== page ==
... Although their number, by count, is much fewer than SNPs, the fraction of the genome affected by CNVs is well past that accounted by SNPs [5]. Likewise, CNVs are a major contributor to phenotypic variation: they are frequently discovered as the basis of diverse biological adaptations [6][7][8][9][10][11][12][13][14] as well as genetic diseases (reviewed in [15][16][17][18]). This renders the study of CNVs in ancient genomes two-fold attractive. ...
Article
Full-text available
To date, ancient genome analyses have been largely confined to the study of single nucleotide polymorphisms (SNPs). Copy number variants (CNVs) are a major contributor of disease and of evolutionary adaptation, but identifying CNVs in ancient shotgun-sequenced genomes is hampered by typical low genome coverage (<1×) and short fragments (<80 bps), precluding standard CNV detection software to be effectively applied to ancient genomes. Here we present CONGA, tailored for genotyping CNVs at low coverage. Simulations and down-sampling experiments suggest that CONGA can genotype deletions >1 kbps with F-scores >0.75 at ≥1×, and distinguish between heterozygous and homozygous states. We used CONGA to genotype 10,002 outgroup-ascertained deletions across a heterogenous set of 71 ancient human genomes spanning the last 50,000 years, produced using variable experimental protocols. A fraction of these (21/71) display divergent deletion profiles unrelated to their population origin, but attributable to technical factors such as coverage and read length. The majority of the sample (50/71), despite originating from nine different laboratories and having coverages ranging from 0.44×-26× (median 4×) and average read lengths 52-121 bps (median 69), exhibit coherent deletion frequencies. Across these 50 genomes, inter-individual genetic diversity measured using SNPs and CONGA-genotyped deletions are highly correlated. CONGA-genotyped deletions also display purifying selection signatures, as expected. CONGA thus paves the way for systematic CNV analyses in ancient genomes, despite the technical challenges posed by low and variable genome coverage.
... 19.-] catalyzes the first step in the biosynthesis of HUFA and is a multifunctional even numbered desaturase (31,34,35). In several cancer cell lines, the FADS2-mediated first step required for the biosynthesis of eicosanoid precursors is not functional (29,45,46 (47); statin treatment increases AA and decreases upstream precursor LA; circulating AA levels in free-living adults are strongly related to a specific genetic polymorphism, rs66698963 (48,49), 137 bp downstream of a sterol response element in FADS2 intron 1 (47). Polymorphism status controlling the FADS1-meditated step 20:3→20:4 (AA) also causes all upstream precursors to be depleted and downstream products to be enriched, fully consistent with FADS1 as the pivotal control point in HUFA biosynthesis (39). ...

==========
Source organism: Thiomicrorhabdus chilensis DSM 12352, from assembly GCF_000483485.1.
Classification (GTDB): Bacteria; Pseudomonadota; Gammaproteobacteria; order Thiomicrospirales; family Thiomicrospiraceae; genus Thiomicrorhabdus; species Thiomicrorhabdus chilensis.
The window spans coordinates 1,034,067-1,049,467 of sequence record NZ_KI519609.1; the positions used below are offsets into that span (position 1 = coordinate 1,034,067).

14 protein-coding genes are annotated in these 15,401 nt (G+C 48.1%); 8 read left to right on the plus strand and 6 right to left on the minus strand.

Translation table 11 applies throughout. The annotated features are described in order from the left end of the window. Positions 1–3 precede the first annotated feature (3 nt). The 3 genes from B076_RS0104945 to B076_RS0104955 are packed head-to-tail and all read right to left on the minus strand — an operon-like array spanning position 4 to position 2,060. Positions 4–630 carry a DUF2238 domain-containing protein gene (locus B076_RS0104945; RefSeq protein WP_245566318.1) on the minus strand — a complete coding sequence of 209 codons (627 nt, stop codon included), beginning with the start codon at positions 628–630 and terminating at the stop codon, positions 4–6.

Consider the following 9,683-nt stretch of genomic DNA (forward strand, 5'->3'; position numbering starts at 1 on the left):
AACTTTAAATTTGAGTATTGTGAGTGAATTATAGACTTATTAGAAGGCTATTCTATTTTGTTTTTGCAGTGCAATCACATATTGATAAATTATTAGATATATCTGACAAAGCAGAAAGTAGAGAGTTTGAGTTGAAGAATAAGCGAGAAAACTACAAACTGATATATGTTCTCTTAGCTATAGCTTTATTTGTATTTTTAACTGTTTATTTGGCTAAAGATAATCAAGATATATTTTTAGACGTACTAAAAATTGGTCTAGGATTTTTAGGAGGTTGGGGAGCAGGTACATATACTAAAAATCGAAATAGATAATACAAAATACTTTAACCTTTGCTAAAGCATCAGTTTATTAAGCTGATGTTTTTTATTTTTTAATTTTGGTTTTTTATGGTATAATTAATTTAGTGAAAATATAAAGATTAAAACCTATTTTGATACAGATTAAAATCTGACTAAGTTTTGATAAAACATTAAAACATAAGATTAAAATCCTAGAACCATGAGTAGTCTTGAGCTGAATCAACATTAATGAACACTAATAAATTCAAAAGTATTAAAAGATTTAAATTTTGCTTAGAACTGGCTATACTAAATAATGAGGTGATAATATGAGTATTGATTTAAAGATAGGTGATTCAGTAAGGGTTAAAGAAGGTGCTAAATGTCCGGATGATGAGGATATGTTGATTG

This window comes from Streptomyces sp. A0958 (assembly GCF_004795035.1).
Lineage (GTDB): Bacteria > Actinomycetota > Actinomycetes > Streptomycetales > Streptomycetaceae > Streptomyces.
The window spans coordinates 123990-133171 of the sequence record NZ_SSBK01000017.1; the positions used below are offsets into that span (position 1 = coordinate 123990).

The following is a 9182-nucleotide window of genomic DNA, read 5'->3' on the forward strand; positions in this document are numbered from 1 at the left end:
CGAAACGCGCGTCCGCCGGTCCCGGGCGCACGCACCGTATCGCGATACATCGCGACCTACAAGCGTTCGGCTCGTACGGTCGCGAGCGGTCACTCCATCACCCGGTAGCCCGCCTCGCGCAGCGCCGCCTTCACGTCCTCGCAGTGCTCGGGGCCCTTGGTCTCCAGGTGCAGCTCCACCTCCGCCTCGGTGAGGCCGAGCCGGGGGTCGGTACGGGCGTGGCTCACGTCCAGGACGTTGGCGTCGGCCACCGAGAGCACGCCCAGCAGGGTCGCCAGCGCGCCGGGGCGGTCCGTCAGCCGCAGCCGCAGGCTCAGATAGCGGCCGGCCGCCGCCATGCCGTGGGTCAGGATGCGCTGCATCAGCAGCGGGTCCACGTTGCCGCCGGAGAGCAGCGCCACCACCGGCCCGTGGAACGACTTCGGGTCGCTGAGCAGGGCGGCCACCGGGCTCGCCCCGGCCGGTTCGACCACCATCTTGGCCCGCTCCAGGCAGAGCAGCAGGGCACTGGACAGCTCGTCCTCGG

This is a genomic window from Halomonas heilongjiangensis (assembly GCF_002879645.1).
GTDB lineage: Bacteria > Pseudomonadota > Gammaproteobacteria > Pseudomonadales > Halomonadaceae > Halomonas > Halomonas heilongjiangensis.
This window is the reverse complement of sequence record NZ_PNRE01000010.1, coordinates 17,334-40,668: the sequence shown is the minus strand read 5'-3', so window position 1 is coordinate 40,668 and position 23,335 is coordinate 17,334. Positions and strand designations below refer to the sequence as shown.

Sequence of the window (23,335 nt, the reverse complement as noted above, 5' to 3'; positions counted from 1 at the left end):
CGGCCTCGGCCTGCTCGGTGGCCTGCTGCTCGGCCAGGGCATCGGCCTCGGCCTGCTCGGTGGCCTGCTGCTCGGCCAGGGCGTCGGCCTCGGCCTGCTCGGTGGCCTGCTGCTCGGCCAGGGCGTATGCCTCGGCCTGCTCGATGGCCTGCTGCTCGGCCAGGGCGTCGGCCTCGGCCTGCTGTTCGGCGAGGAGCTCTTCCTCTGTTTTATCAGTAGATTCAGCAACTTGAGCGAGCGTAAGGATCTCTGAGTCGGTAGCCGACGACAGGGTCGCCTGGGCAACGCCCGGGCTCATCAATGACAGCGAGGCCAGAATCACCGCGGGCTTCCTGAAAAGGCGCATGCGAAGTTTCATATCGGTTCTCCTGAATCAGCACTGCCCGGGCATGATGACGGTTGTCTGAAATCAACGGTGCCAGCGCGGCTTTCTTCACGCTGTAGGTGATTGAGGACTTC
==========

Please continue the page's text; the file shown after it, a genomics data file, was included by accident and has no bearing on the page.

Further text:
Preprint
The human chromosome 11q13 (HSA 11q13) genomic locus is a major cancer hotspot and has been established as the most frequently altered by amplification in a variety of human cancers. The fatty acid desaturase genes (FADS1, FADS2 and FADS3) localize to the 11q12- 13.1 region. FADS2 activity is promiscuous, catalyzing biosynthesis of polyunsaturated and monounsaturated fatty acids, including unsaturated branched chain fatty acids (BCFA) by Δ6, Δ8, and Δ4 desaturation toward at least 16 substrates. Our main aim here is to review known and putative consequences of FADS2 dysregulation due to effects on the 11q13 locus in various cancer types. We searched PubMed and Google Scholar databases for articles that showed 11q13 amplification and studies reporting FADS2 function in various cancer types. FADS2 silencing causes synthesis of sciadonic acid (ScA, 5Z,11Z,14Z-20:3) in MCF7 cells and breast cancer in vivo. 5Z,11Z,14Z-20:3 is structurally identical to the eicosanoid precursor arachidonic acid (5Z,8Z,11Z,14Z–20:4) except it lacks the internal Δ8 double bond required for prostaglandin and leukotriene synthesis, among other eicosanoids. Melanoma, prostate, liver and lung cancer cells insensitive to SCD inhibition show increased FADS2 activity leading to sapienic acid (16:1n10) biosynthesis from 16:0. Elevated serum mead acid (20:3n-9) levels were found in more than a third of hepatocellular carcinoma patients, indicative of an unsatisfied demand for arachidonic acid, likely as a substrate for eicosanoids. A highly expressed circular RNA (hsa_circ_022382) within an exonic region of FADS2 is associated with shorter overall survival in colorectal cancer patients. Similarly, in lung cancer tissues circFADS2 RNA is highly expressed. Palmitic acid (16:0) is a common substrate for SCD and FADS2. FADS2 circular RNAs are at high levels in colorectal and lung cancer tissues. The evidence thusfar supports an effort for future research on the role of FADS2 as a tumor suppressor in a range of neoplastic disorders.